define the object element based on the original vertices within the clipping plane, C**0**, and C**1** to produce a redefined object element;

determine whether a second clipping plane has been previously processed;

when the second clipping plane has been previously processed:

obtain barycentric coordinates of a third vertex of the object element that represents an intersection of a third edge of the redefined object element with the second clipping plane; and

derive a third clipping distance for the third vertex with respect to the clipping plane based on the barycentric coordinates of the third vertex and the clipping distance for each of the original vertices.

14. The apparatus of claim 13 , wherein V**1** and V**2** are within the clipping plane and V**3** is outside the clipping plane, wherein d**1** _{2}, d**2** _{2}, and d**3** _{2 }represent the clipping distance for V**1**, V**2**, and V**3** with respect to the second clipping plane, respectively, wherein C**2** represents the third vertex, wherein a_{C2}, b_{C2}, and c_{C2 }represent the barycentric coordinates of the third vertex, wherein the memory further comprises operational instructions that cause the processing module to determine the third clipping distance to equal d**1** _{2}*a_{C2}+d**2** _{2}*b_{C2}+d**3** _{2}*c_{C2}.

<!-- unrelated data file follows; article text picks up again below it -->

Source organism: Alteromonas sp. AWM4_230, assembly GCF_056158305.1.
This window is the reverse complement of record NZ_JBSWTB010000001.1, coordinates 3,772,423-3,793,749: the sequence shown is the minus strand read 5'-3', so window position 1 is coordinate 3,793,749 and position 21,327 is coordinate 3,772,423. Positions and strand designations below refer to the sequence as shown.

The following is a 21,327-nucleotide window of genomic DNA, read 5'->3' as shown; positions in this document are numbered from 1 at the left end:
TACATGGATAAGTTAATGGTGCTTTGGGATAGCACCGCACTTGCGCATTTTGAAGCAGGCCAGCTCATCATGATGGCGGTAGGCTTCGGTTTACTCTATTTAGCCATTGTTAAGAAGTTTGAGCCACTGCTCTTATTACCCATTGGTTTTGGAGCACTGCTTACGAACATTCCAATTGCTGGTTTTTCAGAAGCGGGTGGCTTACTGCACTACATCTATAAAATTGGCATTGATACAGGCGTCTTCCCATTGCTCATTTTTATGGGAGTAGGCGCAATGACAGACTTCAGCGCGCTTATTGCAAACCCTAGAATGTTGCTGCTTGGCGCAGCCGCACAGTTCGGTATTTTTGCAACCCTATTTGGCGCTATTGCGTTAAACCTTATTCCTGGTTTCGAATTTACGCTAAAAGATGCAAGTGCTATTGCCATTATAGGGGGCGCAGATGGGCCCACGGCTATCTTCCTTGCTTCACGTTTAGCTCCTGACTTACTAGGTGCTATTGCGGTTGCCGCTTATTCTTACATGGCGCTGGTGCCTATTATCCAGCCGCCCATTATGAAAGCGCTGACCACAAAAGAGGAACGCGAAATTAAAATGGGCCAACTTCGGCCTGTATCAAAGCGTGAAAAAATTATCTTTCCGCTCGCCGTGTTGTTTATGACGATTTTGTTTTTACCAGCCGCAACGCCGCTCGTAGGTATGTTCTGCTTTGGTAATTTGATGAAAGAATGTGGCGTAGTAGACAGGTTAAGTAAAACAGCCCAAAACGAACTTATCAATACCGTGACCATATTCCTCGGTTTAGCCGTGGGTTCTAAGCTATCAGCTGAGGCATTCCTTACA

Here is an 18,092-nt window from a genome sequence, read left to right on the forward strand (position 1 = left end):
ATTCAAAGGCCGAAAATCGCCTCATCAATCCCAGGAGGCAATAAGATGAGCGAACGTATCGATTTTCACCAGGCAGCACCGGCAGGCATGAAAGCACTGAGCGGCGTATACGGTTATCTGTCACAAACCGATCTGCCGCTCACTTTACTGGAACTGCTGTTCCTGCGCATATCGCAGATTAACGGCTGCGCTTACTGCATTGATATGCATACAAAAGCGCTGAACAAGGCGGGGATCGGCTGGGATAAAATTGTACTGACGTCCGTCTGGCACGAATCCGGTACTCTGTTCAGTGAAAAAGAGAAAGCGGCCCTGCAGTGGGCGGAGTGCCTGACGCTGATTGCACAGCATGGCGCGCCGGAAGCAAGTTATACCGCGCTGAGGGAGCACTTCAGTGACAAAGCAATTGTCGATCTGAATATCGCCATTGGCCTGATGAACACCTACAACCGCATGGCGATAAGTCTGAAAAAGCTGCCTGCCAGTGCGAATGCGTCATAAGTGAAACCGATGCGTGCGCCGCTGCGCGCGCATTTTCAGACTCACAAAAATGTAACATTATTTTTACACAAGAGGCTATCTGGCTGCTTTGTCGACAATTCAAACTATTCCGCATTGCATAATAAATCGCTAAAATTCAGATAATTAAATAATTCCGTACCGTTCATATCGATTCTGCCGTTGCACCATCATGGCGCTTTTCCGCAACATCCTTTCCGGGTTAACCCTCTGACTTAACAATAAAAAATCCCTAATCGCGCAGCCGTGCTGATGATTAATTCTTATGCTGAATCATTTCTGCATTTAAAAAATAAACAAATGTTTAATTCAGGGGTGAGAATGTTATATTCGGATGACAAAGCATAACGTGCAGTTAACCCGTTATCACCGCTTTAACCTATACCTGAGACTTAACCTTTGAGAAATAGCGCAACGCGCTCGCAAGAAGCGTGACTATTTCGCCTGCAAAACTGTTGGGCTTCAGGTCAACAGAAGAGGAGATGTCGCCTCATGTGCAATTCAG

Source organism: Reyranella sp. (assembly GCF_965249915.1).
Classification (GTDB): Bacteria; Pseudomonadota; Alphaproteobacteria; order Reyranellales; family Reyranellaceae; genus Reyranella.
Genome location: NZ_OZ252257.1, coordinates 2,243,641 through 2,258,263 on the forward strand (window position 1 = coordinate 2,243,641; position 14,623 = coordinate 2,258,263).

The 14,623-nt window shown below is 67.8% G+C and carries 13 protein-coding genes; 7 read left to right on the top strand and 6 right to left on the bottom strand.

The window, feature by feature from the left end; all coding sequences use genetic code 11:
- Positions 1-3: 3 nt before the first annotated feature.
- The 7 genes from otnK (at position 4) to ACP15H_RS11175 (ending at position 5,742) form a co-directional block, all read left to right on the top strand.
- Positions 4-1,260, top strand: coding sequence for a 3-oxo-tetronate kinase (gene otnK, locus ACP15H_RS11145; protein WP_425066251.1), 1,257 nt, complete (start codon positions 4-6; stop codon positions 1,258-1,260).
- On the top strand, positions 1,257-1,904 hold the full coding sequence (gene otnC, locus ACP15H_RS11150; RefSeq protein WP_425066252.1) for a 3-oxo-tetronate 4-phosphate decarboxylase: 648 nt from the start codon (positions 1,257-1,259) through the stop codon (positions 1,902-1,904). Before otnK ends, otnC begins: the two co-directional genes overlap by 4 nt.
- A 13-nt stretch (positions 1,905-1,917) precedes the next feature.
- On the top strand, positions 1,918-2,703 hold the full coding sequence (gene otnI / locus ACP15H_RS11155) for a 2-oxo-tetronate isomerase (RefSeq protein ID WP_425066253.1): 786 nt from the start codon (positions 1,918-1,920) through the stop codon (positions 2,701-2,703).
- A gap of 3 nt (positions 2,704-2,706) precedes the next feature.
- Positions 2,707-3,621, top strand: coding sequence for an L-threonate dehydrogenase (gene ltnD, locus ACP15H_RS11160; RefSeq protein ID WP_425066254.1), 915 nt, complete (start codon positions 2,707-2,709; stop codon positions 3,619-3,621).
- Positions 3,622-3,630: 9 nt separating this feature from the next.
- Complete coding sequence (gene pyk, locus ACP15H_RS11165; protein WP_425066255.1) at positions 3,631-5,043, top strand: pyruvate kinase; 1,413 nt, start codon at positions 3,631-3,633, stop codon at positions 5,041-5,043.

Description

This invention relates generally to computers and more particularly to video graphics processing involving the generation of geometric primitives.

FIG. 1 illustrates a schematic block diagram of a computing system **10** that includes a central processing unit **12**, a chipset **14**, system memory **16**, a video graphics circuit **18**, and a display **20**. The video graphics circuit **18** includes a raster engine **22** and a frame buffer **24**. The system memory **16**, for processing video graphics data, includes geometry software **26** and texture maps **28**. The display **20** may be a CRT display, LCD display, or other type of computer display.